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Cheap Helmets Suck. We Don’t Use Helmets That Suck.

We only use SNELL approved helmets at our Xperience. Here’s why!

 


We want your noggin to be safe. Enough said. 

At XX, we have a choice to err on the side of safety, or not. In all cases and in every scenario we choose to proceed with the safest option possible. Whether it’s the cars we choose, people we work with, or tracks we host experiences on – safety is paramount.

When it comes to protecting your head in the vehicle, there are no exceptions. We use the safest options available to us. Some driving programs don’t even require helmets. Can you believe that? 

They must not love your noggins as much we do. Shame.

dikembe mutombo waving finger no

Not in our house.

If you didn’t watch the entire episode of Science Garage by Donut Media (above), we’ll give you a recap in just a few words. 

Your helmet should be SNELL Foundation approved, or BUST! 

SNELL. What does that mean?

Since its founding in 1957, the Snell Memorial Foundation has independently tested manufacturer’s helmets. Its first safety standards for protective headgear were issued for auto racing in 1959. Subsequently, other specific helmet standards for motorcycling, equestrian sports, bicycling, rollerblading and skateboarding, snowboarding and skiing, and karting have been issued. These standards address performance, not specific materials or design. Periodically, utilizing specially designed test equipment, the Foundation upgrades its specifications on performance characteristics of helmets to keep pace with advances in materials, helmet technology and design. – www.smf.org

donut media helmet impact distribution

impact distribution [image from Science Garage - Donut Media video]

In addition to providing every participant with a SNELL Foundation approved helmet, we inspect and polish our helmets before and after our Supercar Track Xperiences. 

We do this to ensure they have not been damaged while being transported or during an xperience. This is one of those things that fall under our, ‘no stone unturned policy’ when we prepare for an event.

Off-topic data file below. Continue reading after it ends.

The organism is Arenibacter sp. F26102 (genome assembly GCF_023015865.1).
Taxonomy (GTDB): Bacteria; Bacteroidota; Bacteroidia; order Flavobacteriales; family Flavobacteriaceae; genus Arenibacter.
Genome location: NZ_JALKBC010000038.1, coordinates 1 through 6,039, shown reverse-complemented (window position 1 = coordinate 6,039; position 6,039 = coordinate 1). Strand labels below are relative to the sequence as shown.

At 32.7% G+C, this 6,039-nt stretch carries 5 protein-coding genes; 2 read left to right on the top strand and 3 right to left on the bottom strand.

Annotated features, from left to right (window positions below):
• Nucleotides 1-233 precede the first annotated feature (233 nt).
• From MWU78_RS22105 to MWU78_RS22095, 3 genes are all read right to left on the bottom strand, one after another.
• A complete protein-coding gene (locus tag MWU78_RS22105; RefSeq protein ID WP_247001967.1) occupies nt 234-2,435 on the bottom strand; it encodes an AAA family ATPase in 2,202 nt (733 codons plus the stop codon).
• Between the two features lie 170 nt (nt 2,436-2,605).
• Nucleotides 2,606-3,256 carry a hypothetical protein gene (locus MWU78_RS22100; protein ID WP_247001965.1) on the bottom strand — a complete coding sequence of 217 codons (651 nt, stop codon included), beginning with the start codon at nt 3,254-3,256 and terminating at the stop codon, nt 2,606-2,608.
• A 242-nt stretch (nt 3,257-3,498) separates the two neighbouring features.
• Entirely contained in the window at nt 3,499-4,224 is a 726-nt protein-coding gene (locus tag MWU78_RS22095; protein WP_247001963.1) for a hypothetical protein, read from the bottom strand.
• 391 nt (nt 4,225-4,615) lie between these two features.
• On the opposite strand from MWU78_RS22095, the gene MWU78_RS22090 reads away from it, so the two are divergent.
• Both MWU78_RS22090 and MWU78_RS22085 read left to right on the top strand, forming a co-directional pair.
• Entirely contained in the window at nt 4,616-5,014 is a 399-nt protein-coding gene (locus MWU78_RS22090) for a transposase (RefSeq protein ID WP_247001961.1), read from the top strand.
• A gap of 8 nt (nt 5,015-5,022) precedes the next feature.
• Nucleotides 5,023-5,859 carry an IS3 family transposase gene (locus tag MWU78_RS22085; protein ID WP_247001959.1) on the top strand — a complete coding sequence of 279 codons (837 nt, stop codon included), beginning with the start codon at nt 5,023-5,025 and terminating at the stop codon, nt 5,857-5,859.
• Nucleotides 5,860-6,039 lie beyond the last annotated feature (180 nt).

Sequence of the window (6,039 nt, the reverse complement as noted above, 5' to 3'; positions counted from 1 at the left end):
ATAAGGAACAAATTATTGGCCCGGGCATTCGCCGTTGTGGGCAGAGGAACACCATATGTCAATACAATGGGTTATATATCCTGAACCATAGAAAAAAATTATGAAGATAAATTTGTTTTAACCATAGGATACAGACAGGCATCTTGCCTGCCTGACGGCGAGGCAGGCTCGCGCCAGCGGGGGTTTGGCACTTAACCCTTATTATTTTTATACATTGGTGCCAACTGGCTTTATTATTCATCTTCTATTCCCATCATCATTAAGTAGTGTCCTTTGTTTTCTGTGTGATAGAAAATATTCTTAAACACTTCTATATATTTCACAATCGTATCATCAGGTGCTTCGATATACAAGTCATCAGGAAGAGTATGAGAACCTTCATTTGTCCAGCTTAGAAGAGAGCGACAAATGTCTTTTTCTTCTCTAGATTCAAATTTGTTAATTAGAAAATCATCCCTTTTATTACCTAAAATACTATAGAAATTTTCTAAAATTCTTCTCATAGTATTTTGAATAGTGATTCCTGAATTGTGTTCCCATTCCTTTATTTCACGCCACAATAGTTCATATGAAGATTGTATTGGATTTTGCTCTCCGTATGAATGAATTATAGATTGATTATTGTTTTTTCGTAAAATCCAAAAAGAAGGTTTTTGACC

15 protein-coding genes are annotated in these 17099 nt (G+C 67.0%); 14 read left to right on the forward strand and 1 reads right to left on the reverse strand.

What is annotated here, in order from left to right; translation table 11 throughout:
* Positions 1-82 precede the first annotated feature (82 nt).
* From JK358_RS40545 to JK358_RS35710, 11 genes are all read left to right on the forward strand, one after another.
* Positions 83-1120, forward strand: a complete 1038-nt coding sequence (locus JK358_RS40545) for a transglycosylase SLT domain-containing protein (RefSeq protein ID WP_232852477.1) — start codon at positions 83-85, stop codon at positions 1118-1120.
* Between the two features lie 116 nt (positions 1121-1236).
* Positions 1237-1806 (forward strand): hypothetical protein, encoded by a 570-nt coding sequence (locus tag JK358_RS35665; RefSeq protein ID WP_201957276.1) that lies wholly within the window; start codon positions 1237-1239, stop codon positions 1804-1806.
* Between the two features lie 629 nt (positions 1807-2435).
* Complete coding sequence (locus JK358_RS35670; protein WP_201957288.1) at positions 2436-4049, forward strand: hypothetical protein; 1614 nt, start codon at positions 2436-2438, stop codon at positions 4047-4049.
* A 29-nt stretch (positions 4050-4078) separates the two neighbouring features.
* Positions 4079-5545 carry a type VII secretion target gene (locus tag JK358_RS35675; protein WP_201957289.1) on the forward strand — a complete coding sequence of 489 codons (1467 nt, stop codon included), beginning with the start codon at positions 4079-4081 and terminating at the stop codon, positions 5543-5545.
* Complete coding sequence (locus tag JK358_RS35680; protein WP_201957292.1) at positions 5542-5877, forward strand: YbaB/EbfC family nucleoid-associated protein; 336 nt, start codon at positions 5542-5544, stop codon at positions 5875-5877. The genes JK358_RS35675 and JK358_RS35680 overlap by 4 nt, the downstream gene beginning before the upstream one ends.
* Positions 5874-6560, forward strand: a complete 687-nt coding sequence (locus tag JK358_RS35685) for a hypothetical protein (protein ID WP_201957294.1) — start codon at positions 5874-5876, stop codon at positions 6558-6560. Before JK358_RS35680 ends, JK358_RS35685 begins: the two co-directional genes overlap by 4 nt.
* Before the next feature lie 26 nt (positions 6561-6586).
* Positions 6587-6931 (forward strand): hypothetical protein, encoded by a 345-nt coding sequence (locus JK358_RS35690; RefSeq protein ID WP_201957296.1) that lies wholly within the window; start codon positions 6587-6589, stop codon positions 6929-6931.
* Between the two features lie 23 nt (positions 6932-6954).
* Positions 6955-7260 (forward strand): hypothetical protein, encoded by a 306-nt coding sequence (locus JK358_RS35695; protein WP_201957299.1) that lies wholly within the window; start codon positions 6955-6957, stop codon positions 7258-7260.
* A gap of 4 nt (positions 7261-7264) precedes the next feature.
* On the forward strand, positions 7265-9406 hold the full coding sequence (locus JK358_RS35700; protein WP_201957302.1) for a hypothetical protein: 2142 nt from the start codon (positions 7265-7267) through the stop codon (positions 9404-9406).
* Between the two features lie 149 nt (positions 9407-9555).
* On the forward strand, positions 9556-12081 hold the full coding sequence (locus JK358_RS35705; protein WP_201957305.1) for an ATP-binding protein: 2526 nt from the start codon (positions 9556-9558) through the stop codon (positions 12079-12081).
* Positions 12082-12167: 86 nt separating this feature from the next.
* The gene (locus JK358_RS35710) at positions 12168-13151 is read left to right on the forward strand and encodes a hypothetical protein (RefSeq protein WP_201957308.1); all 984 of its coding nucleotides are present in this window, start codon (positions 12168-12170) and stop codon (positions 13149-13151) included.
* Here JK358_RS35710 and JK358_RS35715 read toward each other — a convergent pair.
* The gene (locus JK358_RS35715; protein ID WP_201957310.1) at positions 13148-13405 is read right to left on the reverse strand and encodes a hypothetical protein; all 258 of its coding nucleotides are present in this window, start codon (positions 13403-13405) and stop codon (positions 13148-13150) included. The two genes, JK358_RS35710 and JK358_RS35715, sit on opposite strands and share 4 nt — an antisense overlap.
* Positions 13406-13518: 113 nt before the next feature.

Now, if you have been to our Xperience you would know that people tend to bring their own helmets, and that’s fine. (We will offer you one of our ours regardless.)

You’re entitled to do that as long as it is a legit helmet, as opposed to a novelty item. 

donut media science garage helmet cut open

What’s inside a cheap vs expensive helmet [image from science garage - donut media video]

Take a look at the graphic above from Donut Media. Despite being a bit comedic, these split-in-two helmets shows us despite being approved by the Department of Transportation (DOT), it isn’t nearly as effective as a SNELL approved helmet would be. The materials suck. The protection sucks. They just don’t get the job done! (In particular, the one they’re using does anyway.)

Therefore, if you do bring your own helmet we encourage you to use a SNELL approved helmet; even if it has fallen out of date range for what’s accepted by 2018 motorsport regulations and racetrack standards which XX has committed to. There’s a good chance it will outperform your DOT helmet you purchased for situations other than driving on a track. 


Well, that concludes our PSA about helmets. We hope you learned a thing or two about safety and if you’re in possession of a DOT helmet and ready for an upgrade, now is the time!

Any other questions about helmets that you have, send them on over! We’d be happy to chat it up with you in the comments below. 

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